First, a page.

Writing a Killer Logline
A killer logline is a must have. Everyone knows they need one, but what is a logline, exactly? And how the hell do you write one? Is there a logline formula even?
To find out, we need to visit the Golden Age of Hollywood.
In those days, the Hollywood studios had scripts piled high in their offices. The executives didn’t want to have to search through the scripts to find one they were interested in.
So they had their assistants write a very brief synopsis of the plot on the spine of the script. One sentence, or perhaps two, that enabled the busy executive to make a decision. These brief summaries are called loglines.
Imagine that – executives didn’t even open the script when considering it. Does that remind you of anything? Literary agents and publishers are, of course, notorious for sending work back unread. Why was it unread? They didn’t like your covering letter, so they didn’t even bother to read it. Why didn’t they like your covering letter? Because the logline was weak.
In the studio system, executives decided whether to back movies based on nothing but the logline. The same is still true in publishing.
What’s your Novel About?
How often has someone asked you “So, what’s your novel about?” If you’re anything like me, then it’s a lot.
The classic questions used to explain anything are WHO, WHAT, WHEN, WHERE, HOW and WHY.
In terms of story archetypes, they translate to:
For an explanation of archetypes, see Archetypes that Make Your Story Resonate.
So, how do we take these archetypes and use them to create a logline? That’s where the Killogator™ comes in!
Killogator™, a Logline Formula
First, write down:
- SETTING: When and where your story takes place.
- PROTAGONIST: Who your main character (hero or heroine) is.
- PROBLEM: The issue or event that causes your Protagonist to take action.
- ANTAGONIST: Who or what tries to stop your Protagonist.
- CONFLICT: The major obstacle, difficulty, or dilemma your protagonist faces.
- GOAL: What your Protagonist hopes to win, achieve, find, or defeat.
Then insert those archetypes in the Killogator logline formula below to make a sentence or two that captures the core of your story.
In a (SETTING) a (PROTAGONIST) has a (PROBLEM) caused by (an ANTAGONIST) and (faces CONFLICT) as they try to (achieve a GOAL).
That’s your logline.
Using the Logline Formula
Here’s a logline for a classic spy thriller, generated using the Killogator logline formula:
The British Secret Service
A retired spymaster
To find a soviet mole
One of his former protégés
He can trust no one
To discover who the traitor is.
Put it together and what do you have?
The British Secret Service asks a retired spymaster to find a soviet mole who must be one of his former protégés. He can trust no one as he tries to discover who the traitor is.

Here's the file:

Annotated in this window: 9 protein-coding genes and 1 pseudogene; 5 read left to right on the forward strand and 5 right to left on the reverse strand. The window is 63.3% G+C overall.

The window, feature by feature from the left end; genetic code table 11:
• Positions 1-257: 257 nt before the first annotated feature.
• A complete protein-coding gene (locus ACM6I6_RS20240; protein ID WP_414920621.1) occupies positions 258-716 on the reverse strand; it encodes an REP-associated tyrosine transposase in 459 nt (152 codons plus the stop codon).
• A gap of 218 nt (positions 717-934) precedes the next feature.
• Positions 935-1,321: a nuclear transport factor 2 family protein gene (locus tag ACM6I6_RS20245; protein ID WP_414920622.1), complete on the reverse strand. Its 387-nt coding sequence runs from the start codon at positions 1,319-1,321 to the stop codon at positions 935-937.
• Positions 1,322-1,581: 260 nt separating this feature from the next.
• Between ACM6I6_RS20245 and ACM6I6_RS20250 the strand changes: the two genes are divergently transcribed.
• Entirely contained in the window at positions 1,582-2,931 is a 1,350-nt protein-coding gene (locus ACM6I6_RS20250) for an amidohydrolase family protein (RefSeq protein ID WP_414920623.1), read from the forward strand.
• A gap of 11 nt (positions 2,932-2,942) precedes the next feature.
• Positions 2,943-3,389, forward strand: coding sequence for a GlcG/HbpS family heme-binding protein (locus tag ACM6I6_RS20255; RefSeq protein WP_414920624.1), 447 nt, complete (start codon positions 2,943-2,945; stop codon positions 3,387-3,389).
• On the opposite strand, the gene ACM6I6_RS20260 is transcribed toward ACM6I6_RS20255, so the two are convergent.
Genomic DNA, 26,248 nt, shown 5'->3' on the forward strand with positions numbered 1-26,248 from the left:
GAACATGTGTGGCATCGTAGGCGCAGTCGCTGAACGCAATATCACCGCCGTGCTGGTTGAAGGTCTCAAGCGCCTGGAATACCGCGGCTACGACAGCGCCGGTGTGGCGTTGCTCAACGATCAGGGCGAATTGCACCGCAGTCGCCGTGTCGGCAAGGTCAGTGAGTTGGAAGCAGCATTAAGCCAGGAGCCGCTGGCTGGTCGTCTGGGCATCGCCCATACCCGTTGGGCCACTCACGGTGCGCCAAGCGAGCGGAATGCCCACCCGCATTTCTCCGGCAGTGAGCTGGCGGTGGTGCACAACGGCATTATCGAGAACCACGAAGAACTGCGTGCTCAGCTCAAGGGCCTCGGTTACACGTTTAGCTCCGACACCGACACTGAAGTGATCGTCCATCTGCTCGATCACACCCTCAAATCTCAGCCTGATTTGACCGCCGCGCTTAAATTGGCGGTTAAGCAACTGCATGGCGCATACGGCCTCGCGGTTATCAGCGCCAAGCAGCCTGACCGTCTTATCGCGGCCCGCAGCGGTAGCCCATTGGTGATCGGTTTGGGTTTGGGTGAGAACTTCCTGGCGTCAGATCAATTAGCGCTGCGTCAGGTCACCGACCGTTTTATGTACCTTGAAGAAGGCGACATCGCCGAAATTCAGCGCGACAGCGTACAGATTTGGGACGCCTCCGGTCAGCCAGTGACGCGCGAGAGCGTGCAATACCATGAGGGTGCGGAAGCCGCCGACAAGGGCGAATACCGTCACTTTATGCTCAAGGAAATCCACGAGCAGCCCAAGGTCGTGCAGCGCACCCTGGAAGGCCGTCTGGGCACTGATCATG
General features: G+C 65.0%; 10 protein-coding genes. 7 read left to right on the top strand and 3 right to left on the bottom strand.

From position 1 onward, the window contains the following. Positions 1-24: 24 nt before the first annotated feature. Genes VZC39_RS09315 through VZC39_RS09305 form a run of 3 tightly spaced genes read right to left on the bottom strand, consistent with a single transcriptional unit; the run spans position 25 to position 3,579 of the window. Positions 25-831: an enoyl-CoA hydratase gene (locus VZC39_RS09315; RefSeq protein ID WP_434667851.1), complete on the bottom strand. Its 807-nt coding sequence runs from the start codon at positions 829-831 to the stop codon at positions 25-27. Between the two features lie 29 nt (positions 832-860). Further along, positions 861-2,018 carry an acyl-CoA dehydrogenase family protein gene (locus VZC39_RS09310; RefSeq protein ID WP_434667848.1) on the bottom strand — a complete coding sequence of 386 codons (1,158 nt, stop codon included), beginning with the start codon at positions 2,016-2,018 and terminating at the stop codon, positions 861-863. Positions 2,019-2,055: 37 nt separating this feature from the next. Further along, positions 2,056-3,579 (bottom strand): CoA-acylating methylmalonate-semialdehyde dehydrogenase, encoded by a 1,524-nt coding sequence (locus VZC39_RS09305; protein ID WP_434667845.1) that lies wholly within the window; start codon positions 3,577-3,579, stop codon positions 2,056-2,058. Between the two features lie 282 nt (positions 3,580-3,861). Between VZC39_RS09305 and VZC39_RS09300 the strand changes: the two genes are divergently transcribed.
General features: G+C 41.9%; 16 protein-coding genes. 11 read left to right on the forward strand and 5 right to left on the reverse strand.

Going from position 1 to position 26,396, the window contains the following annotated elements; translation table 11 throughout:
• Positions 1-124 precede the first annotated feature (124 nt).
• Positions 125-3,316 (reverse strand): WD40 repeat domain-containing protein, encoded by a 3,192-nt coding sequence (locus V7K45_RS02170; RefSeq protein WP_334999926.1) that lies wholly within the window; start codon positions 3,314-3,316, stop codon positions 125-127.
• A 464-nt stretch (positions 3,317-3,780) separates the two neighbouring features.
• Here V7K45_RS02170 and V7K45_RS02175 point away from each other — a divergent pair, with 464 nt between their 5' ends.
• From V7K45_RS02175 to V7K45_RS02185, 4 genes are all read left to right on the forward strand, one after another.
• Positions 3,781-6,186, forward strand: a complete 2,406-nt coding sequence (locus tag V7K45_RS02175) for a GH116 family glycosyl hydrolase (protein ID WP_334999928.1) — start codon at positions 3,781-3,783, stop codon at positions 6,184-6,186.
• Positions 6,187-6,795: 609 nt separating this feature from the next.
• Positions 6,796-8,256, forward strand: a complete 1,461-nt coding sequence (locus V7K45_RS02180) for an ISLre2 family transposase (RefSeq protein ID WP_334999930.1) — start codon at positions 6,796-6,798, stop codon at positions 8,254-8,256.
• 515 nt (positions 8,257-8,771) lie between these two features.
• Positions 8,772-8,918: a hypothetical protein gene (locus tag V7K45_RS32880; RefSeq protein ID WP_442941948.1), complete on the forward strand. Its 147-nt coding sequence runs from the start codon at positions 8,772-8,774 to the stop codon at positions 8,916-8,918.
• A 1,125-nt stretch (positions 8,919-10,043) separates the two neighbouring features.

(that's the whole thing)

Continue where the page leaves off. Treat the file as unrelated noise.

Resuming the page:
Of course, it’s Tinker, Tailor Soldier, Spy, by John le Carré.
Killogator Logline Formula Tips
This article has been very popular and lots of people have now used the Killogator logline formula. Some of them have written to me with their questions and issues, which has helped me to clarify and refine the process.
So, some useful tips for using the Killogator logline formula are:
- The Killogator formula works best if you write the SETTING, PROTAGONIST, PROBLEM, ANTAGONIST, CONFLICT and GOAL down separately first, before trying to combine them into a sentence.
- If you set your story in the modern-day in a normal town or city, then there’s no need to include SETTING, as the reader will assume it.
- Don’t use characters’ names. So, for example, instead of “Kitty Geisler,” use “A resistance fighter in Berlin”.
- Make sure you actually follow the Killogator logline formula—too many people send me a ‘logline’ that doesn’t follow my logline formula!
- Don’t reference other novels or movies. Lines like “James Bond meets Waterworld!” are fine, but they’re a High Concept, not a logline.
- Don’t end in a question. “Can they escape?” or “Who will survive?” are also fine but they’re Taglines not Loglines.
Having helped multitudes of people with their loglines over the years, I realise they generate a lot of angst. Loglines are important so you certainly need to be sure yours works, but don’t fall into any of the common traps below:
Problem? Conflict? I Don’t Get It!
One thing that many people struggle with is the difference between the PROBLEM and the CONFLICT, and the difference is subtle, so it’s worth expanding on:
- The PROBLEM is the event or issue that kicks the story off, sometimes called the inciting incident, call to adventure, catalyst or hook.
- The CONFLICT is the complicating factor that prevents the protagonist from reaching their GOAL. If that complicating factor builds to a dilemma for the protagonist, so much the better.
My Logline is too Clunky and Boring!
It’s certainly a danger when you use any kind of formula that you end up with something that’s too generic.
For example, I’m often asked to review loglines that read a bit like this: